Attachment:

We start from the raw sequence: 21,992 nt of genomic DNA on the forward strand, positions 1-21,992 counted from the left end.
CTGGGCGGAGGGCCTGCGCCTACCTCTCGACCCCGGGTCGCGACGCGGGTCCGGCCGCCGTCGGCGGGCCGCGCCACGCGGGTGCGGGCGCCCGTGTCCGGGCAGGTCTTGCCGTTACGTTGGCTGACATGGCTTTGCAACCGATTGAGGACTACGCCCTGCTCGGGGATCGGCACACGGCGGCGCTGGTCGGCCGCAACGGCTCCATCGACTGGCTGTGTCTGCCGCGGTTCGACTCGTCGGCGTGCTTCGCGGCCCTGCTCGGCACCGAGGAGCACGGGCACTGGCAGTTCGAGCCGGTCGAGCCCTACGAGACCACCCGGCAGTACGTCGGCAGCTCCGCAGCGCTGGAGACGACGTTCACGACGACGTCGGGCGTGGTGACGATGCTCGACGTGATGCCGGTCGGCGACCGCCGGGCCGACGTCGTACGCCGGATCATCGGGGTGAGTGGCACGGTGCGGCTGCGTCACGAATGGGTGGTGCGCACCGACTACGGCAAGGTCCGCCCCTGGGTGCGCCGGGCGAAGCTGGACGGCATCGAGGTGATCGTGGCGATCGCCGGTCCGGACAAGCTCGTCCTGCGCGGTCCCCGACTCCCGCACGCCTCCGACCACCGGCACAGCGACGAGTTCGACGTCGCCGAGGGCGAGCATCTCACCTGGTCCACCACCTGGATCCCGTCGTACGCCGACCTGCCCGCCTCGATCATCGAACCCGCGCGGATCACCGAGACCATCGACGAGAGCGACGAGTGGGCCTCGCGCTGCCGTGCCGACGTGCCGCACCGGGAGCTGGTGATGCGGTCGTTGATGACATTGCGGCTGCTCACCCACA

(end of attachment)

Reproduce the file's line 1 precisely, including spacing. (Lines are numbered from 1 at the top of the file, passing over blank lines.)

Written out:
We start from the raw sequence: 21,992 nt of genomic DNA on the forward strand, positions 1-21,992 counted from the left end.